Winter Precipitation Trends

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Dec 3, 2014

winter precip trends

We’re less than three weeks from the start of astronomical winter, but this week marks the start of meteorological winter. That makes it a good time to look at trends in winter temperatures and precipitation.

Over the past 40 years or so, the planet has warmed considerably under its growing blanket of human-generated greenhouse gases. Winters in the continental U.S. have warmed as well — by 2.4°F since 1970, on average, which is .54°F per decade. That is just an average, though. When you zoom in to the regional level, some places have warmed faster and some slower.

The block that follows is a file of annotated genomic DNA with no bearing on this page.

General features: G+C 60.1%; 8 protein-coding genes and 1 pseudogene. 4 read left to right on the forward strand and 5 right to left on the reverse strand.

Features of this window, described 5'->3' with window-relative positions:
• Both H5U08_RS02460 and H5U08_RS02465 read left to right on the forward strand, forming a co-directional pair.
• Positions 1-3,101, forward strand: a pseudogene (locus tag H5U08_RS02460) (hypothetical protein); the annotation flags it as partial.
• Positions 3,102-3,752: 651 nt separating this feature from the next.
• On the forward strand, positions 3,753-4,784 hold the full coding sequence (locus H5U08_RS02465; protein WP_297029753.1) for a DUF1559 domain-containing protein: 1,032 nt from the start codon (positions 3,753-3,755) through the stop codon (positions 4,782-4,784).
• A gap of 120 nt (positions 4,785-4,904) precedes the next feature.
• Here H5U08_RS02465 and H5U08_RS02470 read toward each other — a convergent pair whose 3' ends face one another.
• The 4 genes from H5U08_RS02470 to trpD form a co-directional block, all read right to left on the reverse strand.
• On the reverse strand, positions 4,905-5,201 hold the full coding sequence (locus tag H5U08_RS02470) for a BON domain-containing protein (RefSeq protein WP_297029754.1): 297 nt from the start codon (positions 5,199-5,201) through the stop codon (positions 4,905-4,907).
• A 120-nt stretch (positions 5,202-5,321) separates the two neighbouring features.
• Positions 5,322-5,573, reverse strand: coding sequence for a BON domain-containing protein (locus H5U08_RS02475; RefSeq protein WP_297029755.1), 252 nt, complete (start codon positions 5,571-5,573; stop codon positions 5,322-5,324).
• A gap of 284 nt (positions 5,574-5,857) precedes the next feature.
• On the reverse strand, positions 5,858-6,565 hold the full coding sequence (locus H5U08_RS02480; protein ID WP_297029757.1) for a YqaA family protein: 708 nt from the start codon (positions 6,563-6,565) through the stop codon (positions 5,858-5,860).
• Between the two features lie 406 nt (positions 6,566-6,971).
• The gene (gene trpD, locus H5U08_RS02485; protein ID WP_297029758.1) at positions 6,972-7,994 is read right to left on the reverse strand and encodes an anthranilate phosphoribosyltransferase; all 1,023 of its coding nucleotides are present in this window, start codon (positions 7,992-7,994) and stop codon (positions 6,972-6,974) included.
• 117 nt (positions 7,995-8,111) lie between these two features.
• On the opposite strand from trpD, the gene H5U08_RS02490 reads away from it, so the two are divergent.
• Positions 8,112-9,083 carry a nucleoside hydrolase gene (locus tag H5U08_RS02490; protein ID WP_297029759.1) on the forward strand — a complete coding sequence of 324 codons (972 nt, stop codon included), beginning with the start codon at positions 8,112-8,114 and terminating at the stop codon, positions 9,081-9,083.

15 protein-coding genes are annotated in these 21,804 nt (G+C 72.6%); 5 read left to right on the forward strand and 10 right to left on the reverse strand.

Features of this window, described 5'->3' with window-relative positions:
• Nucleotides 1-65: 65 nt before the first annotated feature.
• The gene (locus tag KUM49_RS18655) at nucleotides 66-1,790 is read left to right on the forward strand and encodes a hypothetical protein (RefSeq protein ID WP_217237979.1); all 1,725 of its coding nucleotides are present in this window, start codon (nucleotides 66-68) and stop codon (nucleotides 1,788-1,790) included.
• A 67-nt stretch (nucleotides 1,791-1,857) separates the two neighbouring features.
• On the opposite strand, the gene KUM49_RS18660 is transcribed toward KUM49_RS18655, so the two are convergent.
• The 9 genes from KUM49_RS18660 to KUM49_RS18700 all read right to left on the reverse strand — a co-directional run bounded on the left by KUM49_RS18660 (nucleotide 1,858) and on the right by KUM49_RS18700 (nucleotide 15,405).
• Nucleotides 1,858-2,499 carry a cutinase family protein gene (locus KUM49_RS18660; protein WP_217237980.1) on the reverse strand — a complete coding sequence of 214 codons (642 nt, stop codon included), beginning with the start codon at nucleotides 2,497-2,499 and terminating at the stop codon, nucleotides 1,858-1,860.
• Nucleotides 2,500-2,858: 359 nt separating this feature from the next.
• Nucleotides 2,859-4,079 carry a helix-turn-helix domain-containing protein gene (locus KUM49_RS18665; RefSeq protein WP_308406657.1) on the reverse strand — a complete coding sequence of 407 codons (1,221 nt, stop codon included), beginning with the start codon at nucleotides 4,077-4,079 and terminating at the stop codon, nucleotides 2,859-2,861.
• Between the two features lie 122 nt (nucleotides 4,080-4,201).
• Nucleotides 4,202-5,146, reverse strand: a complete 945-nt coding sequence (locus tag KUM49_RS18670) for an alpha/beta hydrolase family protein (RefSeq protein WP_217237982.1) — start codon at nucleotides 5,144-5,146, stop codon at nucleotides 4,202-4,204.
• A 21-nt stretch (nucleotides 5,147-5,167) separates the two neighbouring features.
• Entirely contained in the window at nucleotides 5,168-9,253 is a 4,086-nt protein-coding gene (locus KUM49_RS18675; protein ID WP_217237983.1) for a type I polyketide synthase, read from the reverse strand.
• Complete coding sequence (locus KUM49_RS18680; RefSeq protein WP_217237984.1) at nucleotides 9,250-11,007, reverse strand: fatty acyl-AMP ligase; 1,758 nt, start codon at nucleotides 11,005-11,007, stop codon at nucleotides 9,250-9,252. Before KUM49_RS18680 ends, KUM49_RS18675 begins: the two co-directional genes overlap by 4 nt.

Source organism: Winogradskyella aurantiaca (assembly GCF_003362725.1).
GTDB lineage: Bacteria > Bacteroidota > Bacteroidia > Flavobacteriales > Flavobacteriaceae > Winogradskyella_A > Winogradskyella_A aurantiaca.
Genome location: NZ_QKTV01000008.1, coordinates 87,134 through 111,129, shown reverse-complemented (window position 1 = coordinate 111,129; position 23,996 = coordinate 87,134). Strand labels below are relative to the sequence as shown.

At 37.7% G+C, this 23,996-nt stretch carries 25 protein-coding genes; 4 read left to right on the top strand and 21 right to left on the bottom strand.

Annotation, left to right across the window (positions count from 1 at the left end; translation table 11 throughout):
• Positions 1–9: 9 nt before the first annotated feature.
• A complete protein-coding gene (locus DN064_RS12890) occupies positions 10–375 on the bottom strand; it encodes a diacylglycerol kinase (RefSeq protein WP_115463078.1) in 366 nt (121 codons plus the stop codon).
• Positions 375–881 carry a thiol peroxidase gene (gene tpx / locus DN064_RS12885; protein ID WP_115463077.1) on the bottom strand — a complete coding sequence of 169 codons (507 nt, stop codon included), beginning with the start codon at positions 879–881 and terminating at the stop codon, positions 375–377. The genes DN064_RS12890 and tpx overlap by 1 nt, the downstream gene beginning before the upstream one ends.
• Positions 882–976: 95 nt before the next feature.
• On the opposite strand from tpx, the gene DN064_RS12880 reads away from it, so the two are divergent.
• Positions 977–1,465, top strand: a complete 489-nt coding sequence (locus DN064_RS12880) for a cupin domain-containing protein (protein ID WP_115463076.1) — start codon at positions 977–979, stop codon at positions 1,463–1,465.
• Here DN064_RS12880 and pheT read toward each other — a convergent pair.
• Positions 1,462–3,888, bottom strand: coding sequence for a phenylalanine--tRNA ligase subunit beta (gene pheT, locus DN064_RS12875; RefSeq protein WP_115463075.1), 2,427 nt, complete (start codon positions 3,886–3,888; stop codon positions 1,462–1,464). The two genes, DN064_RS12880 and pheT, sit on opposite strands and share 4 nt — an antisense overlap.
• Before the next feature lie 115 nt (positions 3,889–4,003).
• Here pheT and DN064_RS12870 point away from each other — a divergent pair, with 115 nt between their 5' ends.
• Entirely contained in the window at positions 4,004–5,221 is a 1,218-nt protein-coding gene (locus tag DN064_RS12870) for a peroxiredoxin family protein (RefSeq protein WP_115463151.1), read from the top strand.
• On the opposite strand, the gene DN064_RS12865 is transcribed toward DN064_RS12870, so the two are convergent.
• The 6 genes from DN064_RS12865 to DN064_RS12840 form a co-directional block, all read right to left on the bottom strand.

When it comes to precipitation, it’s more of a mixed picture. The Southeast and Northwest have gotten somewhat drier over that same period, while the Ohio Valley has gotten wetter. Interestingly, considering the current drought afflicting California, the longer trend shows that winters across most of that state have gotten wetter. For the Northeast, it’s a mixture of wetter and drier depending on exactly where you look.

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